Seafood Quality Guide

Quality should be your main consideration in buying fresh or frozen fish. Good seafood Does not smell "fishy". The following are some tips, which will help you select good seafood.

Fresh Fillets and steaks

  • Flesh: Firm Texture. Moist, glossy, translucent appearance. No traces of browning or drying out.
  • Odor: Fresh ocean smell; not offensive.

Fresh whole fish

  • Eyes: Bright, clear and full. Cloudy, sunken eyes are signs the fish is getting old. 
  • Gills: Red. Gills darken to pink, gray and finally brown or dark green with age.
  • Odor: Fresh and mild. With age, a strong, offensive "fishy" odor develops.
  • Skin: Shiny, bright colors. Skin colors fade with age.
  • Flesh: Firm, elastic, not separating from the bones. Does not retain the imprint of fingers when handled. Fish which have been bled are usually of higher quality, have a better flavor and a longer shelf life.

Frozen Fish

  • Flesh: Solidly frozen. Glossy appearance on cut surfaces. No signs of drying or discoloration. No parched, white areas indicating freezer burn.
  • Package: Wrapped tightly in moisture/ vapor proof material. No ice crystals or frost inside package.
  • Whole fish: Bled, rock-hard, rounded bodies.

Live oysters, clams and mussels

  • Tightly closed shell. A gaping shell, which does not close tightly when tapped indicates that the shellfish is dead and should not be eaten.

Pink shrimp

  • Mild odor, moist appearance, good color, no signs of drying. Pink shrimp are cooked and peeled at the processing plant and ready to eat.

Dungeness Crab

  • Whole cooked at the plant, they're ready to eat. Live crab should show movement

Maintain quality at home

  • Store in coldest part of refrigerator.
  • Keep frozen fish frozen; thaw in refrigerator. Fish can also be thawed in an insulated fish box or wrapped with newspaper or in a tub of cool water.
  • Fresh fish should be used within three days or frozen for later user.
  • Crab and shrimp meat need air. Don't store in a closed plastic bay; use within three days or freeze.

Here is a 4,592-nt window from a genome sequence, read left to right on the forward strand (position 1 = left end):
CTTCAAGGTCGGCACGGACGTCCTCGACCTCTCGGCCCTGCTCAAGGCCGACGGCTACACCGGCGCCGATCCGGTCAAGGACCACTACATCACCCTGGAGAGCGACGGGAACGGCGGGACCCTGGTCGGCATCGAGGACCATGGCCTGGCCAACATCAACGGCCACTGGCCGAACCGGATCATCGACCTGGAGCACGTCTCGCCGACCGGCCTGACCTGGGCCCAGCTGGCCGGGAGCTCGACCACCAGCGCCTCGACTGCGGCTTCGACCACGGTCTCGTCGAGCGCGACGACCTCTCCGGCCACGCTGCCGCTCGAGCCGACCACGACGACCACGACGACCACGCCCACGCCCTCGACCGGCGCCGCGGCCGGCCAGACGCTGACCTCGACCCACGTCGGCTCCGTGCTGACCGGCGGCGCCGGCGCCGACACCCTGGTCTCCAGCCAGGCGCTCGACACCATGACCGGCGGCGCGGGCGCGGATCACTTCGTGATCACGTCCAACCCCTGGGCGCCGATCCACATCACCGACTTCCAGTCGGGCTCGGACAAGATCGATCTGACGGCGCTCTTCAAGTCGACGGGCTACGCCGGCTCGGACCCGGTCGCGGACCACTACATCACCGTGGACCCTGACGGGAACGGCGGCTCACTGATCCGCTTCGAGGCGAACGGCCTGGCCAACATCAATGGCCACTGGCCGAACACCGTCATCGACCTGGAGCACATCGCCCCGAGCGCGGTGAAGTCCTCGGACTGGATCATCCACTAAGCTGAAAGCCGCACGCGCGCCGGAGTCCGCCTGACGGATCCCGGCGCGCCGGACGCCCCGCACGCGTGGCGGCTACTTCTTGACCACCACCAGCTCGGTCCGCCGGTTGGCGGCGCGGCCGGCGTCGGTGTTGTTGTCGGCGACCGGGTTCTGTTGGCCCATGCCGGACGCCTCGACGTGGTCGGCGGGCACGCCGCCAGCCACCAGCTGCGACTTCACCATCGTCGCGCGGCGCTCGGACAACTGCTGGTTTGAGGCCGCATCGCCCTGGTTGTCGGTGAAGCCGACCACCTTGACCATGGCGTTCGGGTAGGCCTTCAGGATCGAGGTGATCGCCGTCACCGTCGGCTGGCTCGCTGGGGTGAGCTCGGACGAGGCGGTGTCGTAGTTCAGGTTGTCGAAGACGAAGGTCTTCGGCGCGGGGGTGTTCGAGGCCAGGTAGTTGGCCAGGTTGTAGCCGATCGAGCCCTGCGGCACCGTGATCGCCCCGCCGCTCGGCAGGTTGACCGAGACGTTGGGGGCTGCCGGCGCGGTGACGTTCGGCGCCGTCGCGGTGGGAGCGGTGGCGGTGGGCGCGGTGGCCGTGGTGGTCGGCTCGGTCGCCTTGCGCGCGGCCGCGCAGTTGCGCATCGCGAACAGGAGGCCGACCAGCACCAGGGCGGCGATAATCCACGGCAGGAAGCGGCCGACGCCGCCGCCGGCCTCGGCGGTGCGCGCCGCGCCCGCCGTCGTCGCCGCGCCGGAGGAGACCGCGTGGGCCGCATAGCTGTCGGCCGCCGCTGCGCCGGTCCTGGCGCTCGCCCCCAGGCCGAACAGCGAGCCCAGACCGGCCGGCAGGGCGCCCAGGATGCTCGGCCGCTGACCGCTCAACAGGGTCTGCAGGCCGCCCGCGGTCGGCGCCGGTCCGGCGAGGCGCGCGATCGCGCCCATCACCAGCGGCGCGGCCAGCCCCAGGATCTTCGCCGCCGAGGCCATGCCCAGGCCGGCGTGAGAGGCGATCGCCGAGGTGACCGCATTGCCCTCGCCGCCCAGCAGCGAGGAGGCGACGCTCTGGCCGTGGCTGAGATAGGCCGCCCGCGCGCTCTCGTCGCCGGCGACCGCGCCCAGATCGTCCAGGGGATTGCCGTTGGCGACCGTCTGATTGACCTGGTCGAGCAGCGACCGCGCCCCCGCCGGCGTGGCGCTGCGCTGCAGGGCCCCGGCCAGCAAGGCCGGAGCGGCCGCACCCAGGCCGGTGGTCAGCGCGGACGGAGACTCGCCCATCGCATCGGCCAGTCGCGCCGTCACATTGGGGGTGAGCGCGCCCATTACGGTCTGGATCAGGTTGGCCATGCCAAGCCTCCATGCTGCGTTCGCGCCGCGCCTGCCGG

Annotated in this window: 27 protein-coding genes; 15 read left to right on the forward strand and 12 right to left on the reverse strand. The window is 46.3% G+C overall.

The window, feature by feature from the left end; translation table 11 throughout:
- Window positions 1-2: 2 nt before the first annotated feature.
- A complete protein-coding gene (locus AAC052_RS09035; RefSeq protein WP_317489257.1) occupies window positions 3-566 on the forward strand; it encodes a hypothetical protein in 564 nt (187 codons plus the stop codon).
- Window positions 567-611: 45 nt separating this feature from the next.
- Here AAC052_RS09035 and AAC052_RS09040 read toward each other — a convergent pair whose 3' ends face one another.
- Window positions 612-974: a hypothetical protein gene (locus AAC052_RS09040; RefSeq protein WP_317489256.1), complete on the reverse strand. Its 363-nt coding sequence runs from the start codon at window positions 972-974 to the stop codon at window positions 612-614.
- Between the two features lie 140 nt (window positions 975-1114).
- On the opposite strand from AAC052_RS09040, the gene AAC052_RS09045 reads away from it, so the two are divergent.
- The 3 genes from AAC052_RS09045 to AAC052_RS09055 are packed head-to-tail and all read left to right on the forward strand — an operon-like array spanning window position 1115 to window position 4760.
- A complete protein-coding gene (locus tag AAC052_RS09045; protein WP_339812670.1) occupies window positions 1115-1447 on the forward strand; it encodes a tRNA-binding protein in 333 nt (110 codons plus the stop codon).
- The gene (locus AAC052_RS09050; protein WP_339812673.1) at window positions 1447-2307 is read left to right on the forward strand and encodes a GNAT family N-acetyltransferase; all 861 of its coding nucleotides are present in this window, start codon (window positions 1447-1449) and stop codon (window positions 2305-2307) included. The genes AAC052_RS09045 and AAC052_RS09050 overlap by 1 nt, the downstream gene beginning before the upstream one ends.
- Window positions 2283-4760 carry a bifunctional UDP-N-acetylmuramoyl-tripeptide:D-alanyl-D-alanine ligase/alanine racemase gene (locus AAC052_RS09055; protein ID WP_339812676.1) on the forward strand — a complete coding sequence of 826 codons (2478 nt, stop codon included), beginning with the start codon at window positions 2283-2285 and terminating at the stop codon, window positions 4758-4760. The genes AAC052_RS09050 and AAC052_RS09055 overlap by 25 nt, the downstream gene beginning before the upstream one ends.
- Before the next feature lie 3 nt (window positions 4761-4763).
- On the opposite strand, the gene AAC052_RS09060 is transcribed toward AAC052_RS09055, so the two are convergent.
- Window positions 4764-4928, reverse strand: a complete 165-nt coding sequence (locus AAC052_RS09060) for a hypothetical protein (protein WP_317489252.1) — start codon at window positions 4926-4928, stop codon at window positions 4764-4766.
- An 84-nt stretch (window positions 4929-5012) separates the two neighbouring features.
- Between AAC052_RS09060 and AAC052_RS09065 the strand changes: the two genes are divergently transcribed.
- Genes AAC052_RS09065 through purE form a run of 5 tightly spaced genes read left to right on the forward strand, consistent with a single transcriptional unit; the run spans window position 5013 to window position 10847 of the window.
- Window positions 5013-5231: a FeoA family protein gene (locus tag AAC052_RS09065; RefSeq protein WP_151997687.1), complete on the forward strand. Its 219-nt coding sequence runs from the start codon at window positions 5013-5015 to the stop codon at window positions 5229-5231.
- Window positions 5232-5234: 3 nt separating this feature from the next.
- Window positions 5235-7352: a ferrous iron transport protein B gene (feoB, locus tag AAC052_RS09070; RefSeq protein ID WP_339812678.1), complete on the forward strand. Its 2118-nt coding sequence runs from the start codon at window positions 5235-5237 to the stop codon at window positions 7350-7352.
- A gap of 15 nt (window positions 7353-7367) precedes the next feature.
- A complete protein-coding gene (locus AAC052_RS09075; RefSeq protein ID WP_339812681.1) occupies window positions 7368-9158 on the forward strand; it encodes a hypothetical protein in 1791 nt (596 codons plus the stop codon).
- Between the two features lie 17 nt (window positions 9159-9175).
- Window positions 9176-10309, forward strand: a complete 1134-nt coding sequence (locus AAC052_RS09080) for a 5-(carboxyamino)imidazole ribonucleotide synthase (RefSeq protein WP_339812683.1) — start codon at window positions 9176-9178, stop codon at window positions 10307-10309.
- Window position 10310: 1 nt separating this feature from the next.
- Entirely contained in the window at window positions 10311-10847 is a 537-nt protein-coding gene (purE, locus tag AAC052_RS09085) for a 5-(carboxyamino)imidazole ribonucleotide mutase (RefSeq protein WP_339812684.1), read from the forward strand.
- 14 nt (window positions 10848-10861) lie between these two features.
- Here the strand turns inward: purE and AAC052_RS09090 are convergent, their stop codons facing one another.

• Store live shellfish on ice or in refrigerator; never in water.
  • Keep shellfish alive until cooked.

How much fish to purchase

  • Fillets, steaks — 1/3 lb. per person
  • Dressed fish (head off. gutted) — 1/2 lb. per person
  • Whole fish — 1 lb. per person
  • A whole Dungeness crab will yield about 25% meat
  • Oregon shrimp are cooked and peeled at the plant.

How to Cook

Quickly, Bake, barbecue, broil, fry, steam or saute. Fish is a natural "fast food." It's quick, easy and economical. Your fish is cooked to perfection when the meat turns from translucent to opaque and flakes when gently touched with a fork at the thickest part. Try the Canadian cooking rule for fish: For each inch of thickness, at the thickest part, allow 10 minutes cooking time at 450 degrees F. If fish is wrapped in foil, allow 15 minutes cooking time per inch. Allow 20 minutes per inch of frozen fish.

For Dugeness Crab, boil a large pot of water, add 1/2 cup salt, add crabs return to boil., cook 15 minutes.

How to freeze

You should cook your fish as soon as you can to enjoy it at optimum freshness. Otherwise, freeze it to better preserve its quality. The fresher you freeze it, the better the product when thawed. Fish freezes well if it's done right. The secret is an airtight covering. For short-term freezing (one month), lay the fillets on a cookie sheet and cover with a plastic wrap. Freeze until solid and package in an airtight plastic bag.

Freezing fish for longer periods requires that you glaze the fillets. Freeze fish in individual, unwrapped portions. Then dip each piece in clean, cold water and freeze again (up to 1 hour). Repeat the process several times. The result will be an airtight glaze, which will help prevent drying and freezer burn. You can then stack the individually glazed fillets in freezer bags and store them in the freezer.

Remove fillets one at a time, as needed, for cooking. Cook your fish frozen or thaw slowly in the refrigerator in a shallow pan covered with plastic wrap. Don't refreeze after thawing. Seafood plants use a similar freezing process called "IQF" (individually quick-frozen) to freeze fish directly off the boat. Some fishermen are now equipped to freeze their catch fresh on their boats. Albacore is a good example of this. You can feel confident that the "fresh frozen" fish you purchase at the market of from a fisherman will be excellent. If you but whole frozen fish, thaw just enough to fillet. It's OK to refreeze the fillets if they still contain ice crystals.
Quality seafood means quality handling. If you are uncertain how the product has been handled, how old it is or how long it's been frozen, ask before you buy. Use these tips to judge for yourself.

Prepared by
Ginny Goblirsch
Extension Sea Grant Agent
Lincoln County Extension Office

Information obtained from "Newport Fishermen's Wives Seafood Cookbook ed. 3, 1999"